I Am The Great Sticker Marauder

October 22, 2020 § 6 Comments

I used to adore stickers. When I was in middle school I had a whole three-ring binder full of them: puffy stickers, heart stickers, stickers with pictures of unicorns gazing meaningfully at rainbows…

Today, my thoughts about stickers are much less fanciful. And occasionally involve adult language.

That’s because stickers are one of the more confounding elements when it comes to recycling. So many questions and so few answers. I wonder:

-When is a sticker a sticker… and when is it a glued paper label?

-Will a sticker interfere with the recycling process?

– Would I rather hang out with road kill than spend time removing stickers?

Stickers on glass aren’t a problem for recycling- but what about stickers on plastic?

I started thinking about this issue way back in May when I ordered my first Terracycle Plastic Packaging Recycling box. The website description admonished me not to send in food waste or hazardous material, which I figured I could handle.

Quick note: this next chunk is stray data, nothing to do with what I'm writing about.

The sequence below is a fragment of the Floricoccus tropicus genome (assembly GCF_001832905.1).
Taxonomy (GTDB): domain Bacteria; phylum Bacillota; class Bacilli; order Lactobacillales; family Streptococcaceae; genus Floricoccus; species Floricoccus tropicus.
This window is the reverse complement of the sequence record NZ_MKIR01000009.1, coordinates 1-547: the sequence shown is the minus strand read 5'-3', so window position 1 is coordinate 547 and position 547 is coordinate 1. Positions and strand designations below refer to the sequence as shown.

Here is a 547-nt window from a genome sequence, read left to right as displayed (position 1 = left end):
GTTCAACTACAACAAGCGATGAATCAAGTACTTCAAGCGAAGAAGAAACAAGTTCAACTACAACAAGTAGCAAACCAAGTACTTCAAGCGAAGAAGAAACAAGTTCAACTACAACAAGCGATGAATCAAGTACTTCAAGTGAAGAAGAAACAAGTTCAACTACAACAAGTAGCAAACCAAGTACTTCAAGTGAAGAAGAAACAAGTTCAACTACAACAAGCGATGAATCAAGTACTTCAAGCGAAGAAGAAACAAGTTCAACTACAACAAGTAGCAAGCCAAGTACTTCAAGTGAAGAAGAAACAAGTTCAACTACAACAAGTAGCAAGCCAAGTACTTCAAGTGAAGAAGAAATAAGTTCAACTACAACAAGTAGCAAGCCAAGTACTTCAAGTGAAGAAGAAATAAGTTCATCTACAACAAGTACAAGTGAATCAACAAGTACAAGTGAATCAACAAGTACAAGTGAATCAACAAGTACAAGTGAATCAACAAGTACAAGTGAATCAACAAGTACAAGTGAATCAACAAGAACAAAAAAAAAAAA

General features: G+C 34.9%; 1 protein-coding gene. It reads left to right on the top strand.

But then it said, “Do not send in plastic with paper stickers.”

Oh. That was harder.

And now I have a confession to make. I did everything I was supposed to do: I cleaned my plastics; I made sure they were all completely dry. I sent my box in as densely packed with plastic as any box could ever be but… I did not remove any stickers.

I wondered… what would happen? Would they issue me the equivalent of a recycling speeding ticket? Would they send me my box of plastic back? Or worst of all, after all that effort from cleaning and drying to shipping and paying: in the end would they just discard my whole box into the landfill?